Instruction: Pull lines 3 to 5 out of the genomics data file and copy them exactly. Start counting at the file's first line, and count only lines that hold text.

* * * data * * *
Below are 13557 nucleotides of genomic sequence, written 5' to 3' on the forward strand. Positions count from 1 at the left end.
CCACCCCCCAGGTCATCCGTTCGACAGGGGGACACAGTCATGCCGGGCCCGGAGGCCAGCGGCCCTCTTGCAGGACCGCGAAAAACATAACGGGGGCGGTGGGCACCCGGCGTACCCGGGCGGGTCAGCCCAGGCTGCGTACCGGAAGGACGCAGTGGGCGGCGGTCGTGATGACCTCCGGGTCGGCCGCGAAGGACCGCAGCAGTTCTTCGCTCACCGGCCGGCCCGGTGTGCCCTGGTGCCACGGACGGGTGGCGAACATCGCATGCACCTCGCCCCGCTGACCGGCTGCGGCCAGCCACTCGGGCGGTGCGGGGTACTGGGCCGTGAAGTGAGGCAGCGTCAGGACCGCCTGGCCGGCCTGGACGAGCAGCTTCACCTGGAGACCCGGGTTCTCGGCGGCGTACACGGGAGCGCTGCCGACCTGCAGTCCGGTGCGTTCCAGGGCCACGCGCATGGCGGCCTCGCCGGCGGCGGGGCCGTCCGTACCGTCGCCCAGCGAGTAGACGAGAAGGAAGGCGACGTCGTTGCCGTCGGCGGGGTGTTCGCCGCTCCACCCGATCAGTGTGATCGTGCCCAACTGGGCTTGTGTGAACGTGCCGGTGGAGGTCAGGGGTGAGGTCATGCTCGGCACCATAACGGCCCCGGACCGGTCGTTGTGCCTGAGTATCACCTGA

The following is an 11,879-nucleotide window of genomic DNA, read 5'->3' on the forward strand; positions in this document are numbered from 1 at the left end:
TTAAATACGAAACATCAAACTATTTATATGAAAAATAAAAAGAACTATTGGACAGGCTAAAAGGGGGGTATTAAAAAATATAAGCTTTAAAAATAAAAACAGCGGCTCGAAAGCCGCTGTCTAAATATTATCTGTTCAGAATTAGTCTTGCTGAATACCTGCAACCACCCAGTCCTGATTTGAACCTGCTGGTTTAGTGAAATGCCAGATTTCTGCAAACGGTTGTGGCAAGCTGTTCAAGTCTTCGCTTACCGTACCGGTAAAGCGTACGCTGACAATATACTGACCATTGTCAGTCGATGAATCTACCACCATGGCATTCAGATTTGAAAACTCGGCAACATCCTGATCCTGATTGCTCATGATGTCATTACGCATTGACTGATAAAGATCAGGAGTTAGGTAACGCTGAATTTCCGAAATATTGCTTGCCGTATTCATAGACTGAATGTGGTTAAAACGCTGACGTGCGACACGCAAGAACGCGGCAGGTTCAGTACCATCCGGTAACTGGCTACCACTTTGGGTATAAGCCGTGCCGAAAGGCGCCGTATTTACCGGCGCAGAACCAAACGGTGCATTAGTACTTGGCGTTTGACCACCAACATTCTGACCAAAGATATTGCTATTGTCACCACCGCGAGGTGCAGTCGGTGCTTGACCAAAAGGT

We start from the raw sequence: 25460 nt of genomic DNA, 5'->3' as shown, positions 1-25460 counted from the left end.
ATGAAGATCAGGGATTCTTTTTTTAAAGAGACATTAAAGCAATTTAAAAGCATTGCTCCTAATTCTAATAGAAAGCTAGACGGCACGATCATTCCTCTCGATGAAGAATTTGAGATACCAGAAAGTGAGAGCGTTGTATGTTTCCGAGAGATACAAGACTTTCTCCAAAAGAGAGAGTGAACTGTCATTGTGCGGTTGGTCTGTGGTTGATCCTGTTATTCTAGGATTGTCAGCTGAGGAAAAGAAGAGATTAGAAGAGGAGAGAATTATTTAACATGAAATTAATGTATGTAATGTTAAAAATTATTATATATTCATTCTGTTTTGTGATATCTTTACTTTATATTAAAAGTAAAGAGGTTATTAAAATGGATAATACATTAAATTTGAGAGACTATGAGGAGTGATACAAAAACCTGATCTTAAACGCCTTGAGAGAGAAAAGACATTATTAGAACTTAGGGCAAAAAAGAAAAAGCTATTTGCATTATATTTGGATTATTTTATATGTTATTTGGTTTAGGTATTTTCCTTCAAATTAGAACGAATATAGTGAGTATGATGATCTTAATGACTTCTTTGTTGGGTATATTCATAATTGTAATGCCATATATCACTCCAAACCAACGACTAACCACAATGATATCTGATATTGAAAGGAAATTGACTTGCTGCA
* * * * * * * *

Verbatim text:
The following is an 11,879-nucleotide window of genomic DNA, read 5'->3' on the forward strand; positions in this document are numbered from 1 at the left end:
TTAAATACGAAACATCAAACTATTTATATGAAAAATAAAAAGAACTATTGGACAGGCTAAAAGGGGGGTATTAAAAAATATAAGCTTTAAAAATAAAAACAGCGGCTCGAAAGCCGCTGTCTAAATATTATCTGTTCAGAATTAGTCTTGCTGAATACCTGCAACCACCCAGTCCTGATTTGAACCTGCTGGTTTAGTGAAATGCCAGATTTCTGCAAACGGTTGTGGCAAGCTGTTCAAGTCTTCGCTTACCGTACCGGTAAAGCGTACGCTGACAATATACTGACCATTGTCAGTCGATGAATCTACCACCATGGCATTCAGATTTGAAAACTCGGCAACATCCTGATCCTGATTGCTCATGATGTCATTACGCATTGACTGATAAAGATCAGGAGTTAGGTAACGCTGAATTTCCGAAATATTGCTTGCCGTATTCATAGACTGAATGTGGTTAAAACGCTGACGTGCGACACGCAAGAACGCGGCAGGTTCAGTACCATCCGGTAACTGGCTACCACTTTGGGTATAAGCCGTGCCGAAAGGCGCCGTATTTACCGGCGCAGAACCAAACGGTGCATTAGTACTTGGCGTTTGACCACCAACATTCTGACCAAAGATATTGCTATTGTCACCACCGCGAGGTGCAGTCGGTGCTTGACCAAAAGGT

We start from the raw sequence: 25460 nt of genomic DNA, 5'->3' as shown, positions 1-25460 counted from the left end.